The Guatemalan defense minister says his goverment has fulfilled the necessary obligations for the US to lift its ban on military aid to the country, but President Otto Perez's recent support for drug legalization may make American lawmakers less willing to do so.
Speaking to media during a visit to Washington DC, Guatemalan Defense Minister Ulises Noe Anzueto (shown with President Perez in the photo) said, "We have complied with the declassification of military archives, we have included the issue of human rights in our military academies, and we have (addressed) the remaining concerns there were about this issue."
The United States Congress halted all military aid to Guatemala in 1990 as a result of the atrocities committed by the country's armed forces during its civil war. The restrictions were relaxed to a degree in 2007, with the purchase of helicopters for the Guatemala Air Force, as long as they were intended to be used to fight drug trafficking.
Anzueto, who is on a five-day trip to Washington, said of his visit: "That is the mission of this visit ... to show our transparency and willingness to work in the area of regional security," particularly against drug trafficking. Given Guatemala's successful completion of its obligations, Anzueto added that it is his belief that the only obstacle remaining to the restoration of aid is the lack of political will in Congress.
In separate events, Perez, speaking before business representatives at the 30th Expocomer International Trade Fair in Panama, invited the business community to join the debate on whether a new approach to the drug war is needed, stating that methods other than military efforts may provide more success, reports Prensa Libre.
InSight Crime Analysis
Since his inauguration on January 14, the message coming from President Perez's government over how to combat drug trafficking in Guatemala has been somewhat mixed. On the one hand, Perez, who was elected on the platform of imposing a "mano dura" (iron first) approach to crime, called on the Guatemalan military to "neutralize organized crime" just one day after taking office.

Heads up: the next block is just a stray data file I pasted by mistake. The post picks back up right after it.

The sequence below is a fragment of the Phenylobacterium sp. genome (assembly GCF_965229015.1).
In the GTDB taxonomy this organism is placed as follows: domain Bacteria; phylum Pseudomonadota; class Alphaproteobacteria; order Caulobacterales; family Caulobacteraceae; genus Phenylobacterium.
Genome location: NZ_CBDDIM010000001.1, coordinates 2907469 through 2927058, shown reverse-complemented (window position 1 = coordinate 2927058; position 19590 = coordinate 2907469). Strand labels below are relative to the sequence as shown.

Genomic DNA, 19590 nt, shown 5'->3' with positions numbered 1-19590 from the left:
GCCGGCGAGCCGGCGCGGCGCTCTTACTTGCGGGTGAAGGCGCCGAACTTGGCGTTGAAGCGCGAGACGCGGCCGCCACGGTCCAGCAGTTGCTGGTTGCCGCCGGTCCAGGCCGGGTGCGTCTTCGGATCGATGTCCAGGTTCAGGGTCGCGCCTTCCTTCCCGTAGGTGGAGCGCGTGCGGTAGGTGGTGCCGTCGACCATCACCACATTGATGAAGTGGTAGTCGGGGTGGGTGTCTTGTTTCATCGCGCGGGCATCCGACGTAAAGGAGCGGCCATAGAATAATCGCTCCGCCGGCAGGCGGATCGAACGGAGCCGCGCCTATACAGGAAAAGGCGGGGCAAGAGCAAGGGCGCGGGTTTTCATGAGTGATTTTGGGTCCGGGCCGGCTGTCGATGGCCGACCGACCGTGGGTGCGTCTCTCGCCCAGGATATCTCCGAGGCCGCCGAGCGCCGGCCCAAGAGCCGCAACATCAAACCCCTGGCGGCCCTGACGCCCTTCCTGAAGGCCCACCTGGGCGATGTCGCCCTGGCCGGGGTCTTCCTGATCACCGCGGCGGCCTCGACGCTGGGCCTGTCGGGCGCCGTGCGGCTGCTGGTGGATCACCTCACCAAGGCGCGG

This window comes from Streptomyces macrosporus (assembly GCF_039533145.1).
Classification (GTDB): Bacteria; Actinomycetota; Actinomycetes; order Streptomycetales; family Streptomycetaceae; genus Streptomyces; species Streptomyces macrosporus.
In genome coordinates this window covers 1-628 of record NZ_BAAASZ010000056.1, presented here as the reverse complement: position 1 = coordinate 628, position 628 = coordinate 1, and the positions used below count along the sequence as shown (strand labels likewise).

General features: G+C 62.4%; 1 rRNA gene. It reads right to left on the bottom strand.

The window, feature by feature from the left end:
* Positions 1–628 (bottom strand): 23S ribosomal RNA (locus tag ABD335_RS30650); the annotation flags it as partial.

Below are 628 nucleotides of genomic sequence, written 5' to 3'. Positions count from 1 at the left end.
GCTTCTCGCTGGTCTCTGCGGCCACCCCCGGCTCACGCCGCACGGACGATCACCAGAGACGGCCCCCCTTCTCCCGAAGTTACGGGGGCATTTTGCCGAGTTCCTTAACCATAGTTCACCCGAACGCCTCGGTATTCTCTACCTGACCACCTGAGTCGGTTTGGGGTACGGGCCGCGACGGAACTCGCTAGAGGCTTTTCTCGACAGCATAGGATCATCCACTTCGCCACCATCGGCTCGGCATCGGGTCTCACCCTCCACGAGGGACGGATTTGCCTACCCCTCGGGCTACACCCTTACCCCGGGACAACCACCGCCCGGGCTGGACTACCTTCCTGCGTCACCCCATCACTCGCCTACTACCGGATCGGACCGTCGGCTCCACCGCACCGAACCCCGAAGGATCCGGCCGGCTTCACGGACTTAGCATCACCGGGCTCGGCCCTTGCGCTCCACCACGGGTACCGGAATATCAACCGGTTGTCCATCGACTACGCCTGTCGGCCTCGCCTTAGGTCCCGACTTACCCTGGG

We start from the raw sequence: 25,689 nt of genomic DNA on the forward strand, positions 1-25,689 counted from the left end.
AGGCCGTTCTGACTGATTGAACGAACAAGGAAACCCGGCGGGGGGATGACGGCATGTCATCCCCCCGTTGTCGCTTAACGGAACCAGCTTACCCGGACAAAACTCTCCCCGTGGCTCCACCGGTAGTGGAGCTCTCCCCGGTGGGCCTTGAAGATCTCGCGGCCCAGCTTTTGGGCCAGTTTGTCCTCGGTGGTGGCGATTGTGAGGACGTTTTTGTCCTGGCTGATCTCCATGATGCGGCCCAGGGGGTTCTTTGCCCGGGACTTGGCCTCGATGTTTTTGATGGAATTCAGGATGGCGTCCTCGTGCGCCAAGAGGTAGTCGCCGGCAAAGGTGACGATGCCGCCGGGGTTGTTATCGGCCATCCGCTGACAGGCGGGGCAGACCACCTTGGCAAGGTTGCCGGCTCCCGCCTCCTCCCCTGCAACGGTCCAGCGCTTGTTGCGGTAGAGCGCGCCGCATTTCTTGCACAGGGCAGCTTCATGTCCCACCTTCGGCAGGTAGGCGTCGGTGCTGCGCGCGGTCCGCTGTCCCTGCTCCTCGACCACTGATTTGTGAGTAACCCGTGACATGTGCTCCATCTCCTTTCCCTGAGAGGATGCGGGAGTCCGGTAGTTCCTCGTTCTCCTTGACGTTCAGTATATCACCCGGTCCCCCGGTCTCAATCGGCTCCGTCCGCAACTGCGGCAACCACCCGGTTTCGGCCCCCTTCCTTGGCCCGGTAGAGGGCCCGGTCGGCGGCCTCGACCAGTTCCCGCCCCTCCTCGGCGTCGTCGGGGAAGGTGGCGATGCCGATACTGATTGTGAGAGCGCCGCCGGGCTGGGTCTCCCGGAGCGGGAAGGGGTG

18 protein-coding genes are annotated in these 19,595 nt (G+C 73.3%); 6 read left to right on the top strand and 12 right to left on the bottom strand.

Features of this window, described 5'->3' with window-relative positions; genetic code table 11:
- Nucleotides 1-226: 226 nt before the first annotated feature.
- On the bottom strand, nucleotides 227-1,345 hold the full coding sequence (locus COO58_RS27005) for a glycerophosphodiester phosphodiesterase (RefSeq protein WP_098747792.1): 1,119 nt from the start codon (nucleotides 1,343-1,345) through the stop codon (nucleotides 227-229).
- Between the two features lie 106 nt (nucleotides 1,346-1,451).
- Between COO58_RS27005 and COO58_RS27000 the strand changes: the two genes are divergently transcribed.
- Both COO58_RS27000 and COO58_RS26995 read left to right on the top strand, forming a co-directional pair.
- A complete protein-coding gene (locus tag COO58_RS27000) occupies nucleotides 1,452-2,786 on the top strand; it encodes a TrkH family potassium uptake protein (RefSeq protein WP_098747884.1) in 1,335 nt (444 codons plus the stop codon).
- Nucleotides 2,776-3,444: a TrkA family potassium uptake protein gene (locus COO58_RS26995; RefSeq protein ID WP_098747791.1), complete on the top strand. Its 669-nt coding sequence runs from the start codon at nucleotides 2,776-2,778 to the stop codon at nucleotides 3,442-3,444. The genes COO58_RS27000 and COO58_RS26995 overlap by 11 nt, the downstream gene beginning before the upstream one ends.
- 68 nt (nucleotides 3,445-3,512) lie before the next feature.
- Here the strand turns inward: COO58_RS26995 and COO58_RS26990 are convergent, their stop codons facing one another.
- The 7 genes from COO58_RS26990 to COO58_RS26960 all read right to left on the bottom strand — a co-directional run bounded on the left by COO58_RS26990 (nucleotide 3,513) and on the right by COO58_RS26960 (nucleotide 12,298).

In contrast, Perez has also become one of the region's biggest advocates for opening regional dialogue on drug legalization, despite a lukewarm response from other Central American leaders, and an outright rejection from the US.
This seems at odds with Anzueto's emphasis on cooperation, raising questions over whether Perez's position could damage the country's attempt to have military aid restored.
However, in light of the less than enthusiastic response to his decriminalization proposals, Perez, who is set on creating a regional stance on the issue, seems to be tempering his position. As analyst James Bosworth notes, Perez has lowered expectations and is now moving toward the coordination of a strategy on drug policy ahead of an upcoming meeting between Central American leaders this weekend, realizing that obtaining a regional consensus on decriminalization is unlikely.
Furthermore, Perez's legalization stance may have the indirect effect of actually encouraging the US to quicken the return of military aid. Given Guatemala's status as a key trafficking route for narcotics on their way to the US, and the well documented incursion by the Mexican Zetas drug gang (See Part I, II, and III of InSight Crime's Zetas in Guatemala report), the US may fear that Perez's position could result in a relaxation of counter-trafficking efforts by the Guatemalan government. The US would likely want to counter this by increasing aid in an effort to appease Perez and his Defense Ministry.